Students swallow campaign with mixed reactions
With the word swallow boldly printed on the campaign posters across campus, the campaign has garnered the attention of many students but not all positive.
Swallow, a campaign created by USF Wellness to encourage students to replace one drink a day with water, kicked off on Jan. 16. The campaign serves to provide students accessible facts on the benefits of drinking water in order to promote a healthy lifestyle.
Directors of the USF Wellness marketing team have implemented the campaign to catch students attention, marketing specialist for USF Wellness, Christine
We wanted to grab students attention, Haywood said. We decided on swallow because we thought it made sense with increasing water intake. One of the challenges we have as wellness marketers is to break through the clutter. When we meet, we think what will get a student to pause for three to five seconds to get across our message.
But the campaign has received mixed reactions from students on campus, and some students such as Aprhodite Kocieda, a graduate assistant and a graduate student in communications, have expressed dissatisfaction of having swallow as the title, calling it sexist and derogatory.
Essentially, I feel that the campaign is attempting to use overt pornographic tactics in a very ironic way to construct a message, Kocieda said. The creators of this message are blatantly alluding to a sexual act characterized by women swallowing mens semen in order to promote the act of drinking water, which is transparent, ridiculous and offensive.
Isabel Samreth, a freshman majoring in pre-architecture, said the campaign drew explicit images to her mind.
When I first saw the campaign, I thought of the sexual swallowing, she said. It took me a little bit to realize that it had to do with drinking water.
But Chris Gayre, a sophomore majoring in business, said he thought the campaign name was clever.
More students should drink more water every day, so I think what they are doing is a good thing, he said. The name of the campaign is creative and it gets your attention and thats the point.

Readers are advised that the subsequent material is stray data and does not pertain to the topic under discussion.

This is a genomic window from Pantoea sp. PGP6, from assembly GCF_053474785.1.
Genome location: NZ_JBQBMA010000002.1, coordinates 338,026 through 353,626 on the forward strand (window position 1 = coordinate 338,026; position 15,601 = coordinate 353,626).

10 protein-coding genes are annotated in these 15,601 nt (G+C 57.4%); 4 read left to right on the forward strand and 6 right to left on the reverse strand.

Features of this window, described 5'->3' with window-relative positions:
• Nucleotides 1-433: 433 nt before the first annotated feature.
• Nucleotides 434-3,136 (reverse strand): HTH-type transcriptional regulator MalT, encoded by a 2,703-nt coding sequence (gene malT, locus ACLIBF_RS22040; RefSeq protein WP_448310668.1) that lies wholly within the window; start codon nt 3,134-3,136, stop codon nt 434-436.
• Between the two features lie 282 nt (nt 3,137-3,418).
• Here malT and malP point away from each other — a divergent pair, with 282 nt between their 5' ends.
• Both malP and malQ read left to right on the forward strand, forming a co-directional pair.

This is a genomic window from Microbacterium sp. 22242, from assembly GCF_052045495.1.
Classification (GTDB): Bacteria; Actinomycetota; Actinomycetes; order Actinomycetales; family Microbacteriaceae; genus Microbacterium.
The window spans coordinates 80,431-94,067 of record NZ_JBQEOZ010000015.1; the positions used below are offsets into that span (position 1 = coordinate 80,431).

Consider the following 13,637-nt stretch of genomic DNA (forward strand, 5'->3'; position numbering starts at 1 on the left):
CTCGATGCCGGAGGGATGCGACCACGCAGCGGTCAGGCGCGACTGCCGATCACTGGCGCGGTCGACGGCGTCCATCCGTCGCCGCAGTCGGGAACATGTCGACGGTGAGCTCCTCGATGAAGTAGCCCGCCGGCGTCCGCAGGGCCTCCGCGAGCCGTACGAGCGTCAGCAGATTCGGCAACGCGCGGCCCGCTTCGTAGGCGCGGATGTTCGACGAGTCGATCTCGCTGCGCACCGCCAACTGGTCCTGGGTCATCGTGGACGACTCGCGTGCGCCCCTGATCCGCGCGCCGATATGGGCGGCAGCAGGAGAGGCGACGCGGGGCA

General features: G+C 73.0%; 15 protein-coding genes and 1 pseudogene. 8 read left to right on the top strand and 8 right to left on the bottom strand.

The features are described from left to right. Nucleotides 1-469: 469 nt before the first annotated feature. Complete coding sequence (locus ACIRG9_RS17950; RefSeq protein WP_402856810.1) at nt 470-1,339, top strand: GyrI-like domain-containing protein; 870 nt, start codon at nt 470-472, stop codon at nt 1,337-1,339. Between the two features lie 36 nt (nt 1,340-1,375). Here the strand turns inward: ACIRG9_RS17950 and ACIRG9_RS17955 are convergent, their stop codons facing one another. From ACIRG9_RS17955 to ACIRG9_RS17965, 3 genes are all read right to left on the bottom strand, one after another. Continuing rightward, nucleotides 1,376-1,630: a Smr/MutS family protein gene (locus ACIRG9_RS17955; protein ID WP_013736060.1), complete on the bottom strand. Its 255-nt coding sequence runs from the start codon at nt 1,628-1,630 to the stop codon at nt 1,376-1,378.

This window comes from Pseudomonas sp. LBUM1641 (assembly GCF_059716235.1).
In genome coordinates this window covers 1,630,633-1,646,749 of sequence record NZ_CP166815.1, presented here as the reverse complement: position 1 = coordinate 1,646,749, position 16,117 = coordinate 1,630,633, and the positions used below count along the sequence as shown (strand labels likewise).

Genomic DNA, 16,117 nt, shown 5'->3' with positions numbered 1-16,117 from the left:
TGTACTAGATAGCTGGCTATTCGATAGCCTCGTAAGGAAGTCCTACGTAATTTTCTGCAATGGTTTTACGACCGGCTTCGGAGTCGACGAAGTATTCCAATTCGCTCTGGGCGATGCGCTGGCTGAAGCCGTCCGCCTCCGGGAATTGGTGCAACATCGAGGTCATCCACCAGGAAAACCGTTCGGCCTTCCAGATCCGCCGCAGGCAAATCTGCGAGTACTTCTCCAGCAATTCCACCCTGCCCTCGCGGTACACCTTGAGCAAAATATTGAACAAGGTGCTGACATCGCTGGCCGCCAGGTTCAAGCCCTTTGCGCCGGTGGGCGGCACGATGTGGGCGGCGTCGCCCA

The campaign highlights the benefits of hydration and provided students with free water bottles in various locations throughout campus. A map was also created by USF Wellness to highlight the 50 water-bottle filling stations locations on campus so students can easily refill their water bottles.
Haywood said research has found that water consumption leads to increased energy, something she said can be very beneficial to college students.
What we are trying to do is to encourage lifelong wellness habits while students are in college, Haywood said. We thought of water and what the benefits of water are. Theres been so much information in the media about sugary drinks and diet sodas, we thought about water as such an easy way to start.
But Kocieda said the campaign is more sexist than beneficial.
I find it highly ironic that they are thrusting this message when women are continuously raped and sexually harassed on college campuses, she said. The actual word swallow is in bright pink font, suggesting that the message is directed towards females considering the cultural alignment of pink with women. Do we still have to continuously conjure up sexual images in order to promote an idea wholly unrelated to sex?
Kocieda said she wouldnt be surprised if a petition or demonstration ensued.
Many of my students approached me with their concerns about this campaign which is how I found out about it, she said.
But according to Haywood, marketing campaigns are most effective when they are not done at long lengths of time.
We only do our campaigns for two to three weeks, she said. This will actually end at the end of next week but you might see some remnants of it around. As the campaign is winding down, we actually have analytics for what our reach was and a formula for where we were in different places and what sort of reactions we got.
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